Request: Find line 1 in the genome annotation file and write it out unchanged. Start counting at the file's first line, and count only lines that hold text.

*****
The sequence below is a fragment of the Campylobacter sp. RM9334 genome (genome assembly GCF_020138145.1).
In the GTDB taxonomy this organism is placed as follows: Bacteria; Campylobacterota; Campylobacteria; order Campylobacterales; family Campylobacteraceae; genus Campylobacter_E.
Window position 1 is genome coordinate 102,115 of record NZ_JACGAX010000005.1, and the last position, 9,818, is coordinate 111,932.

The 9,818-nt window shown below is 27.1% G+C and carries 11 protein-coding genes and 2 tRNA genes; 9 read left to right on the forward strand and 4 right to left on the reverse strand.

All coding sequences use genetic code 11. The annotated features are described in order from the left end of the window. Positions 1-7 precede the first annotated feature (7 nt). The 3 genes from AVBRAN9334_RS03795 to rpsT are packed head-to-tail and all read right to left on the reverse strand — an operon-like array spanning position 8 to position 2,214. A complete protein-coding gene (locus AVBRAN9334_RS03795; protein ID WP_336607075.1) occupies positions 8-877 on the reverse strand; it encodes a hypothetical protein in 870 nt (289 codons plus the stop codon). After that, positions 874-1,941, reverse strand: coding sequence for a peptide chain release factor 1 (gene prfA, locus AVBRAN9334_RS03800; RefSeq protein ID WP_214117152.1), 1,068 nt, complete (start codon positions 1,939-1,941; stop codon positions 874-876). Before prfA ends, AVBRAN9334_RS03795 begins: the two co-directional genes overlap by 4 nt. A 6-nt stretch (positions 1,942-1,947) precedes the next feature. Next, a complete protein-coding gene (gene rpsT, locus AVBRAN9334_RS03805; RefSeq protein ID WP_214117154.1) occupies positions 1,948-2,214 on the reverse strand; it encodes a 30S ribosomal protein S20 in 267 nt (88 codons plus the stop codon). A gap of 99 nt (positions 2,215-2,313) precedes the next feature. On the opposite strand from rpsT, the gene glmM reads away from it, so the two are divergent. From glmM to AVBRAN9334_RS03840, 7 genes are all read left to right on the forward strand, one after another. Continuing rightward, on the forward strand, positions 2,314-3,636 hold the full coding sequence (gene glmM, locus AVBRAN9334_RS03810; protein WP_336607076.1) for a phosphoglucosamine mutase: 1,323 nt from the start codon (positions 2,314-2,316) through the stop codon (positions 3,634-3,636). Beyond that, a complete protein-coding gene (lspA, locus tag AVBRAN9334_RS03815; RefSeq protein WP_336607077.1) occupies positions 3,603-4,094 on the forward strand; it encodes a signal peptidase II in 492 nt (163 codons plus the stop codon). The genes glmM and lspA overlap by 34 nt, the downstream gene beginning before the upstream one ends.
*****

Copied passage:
The sequence below is a fragment of the Campylobacter sp. RM9334 genome (genome assembly GCF_020138145.1).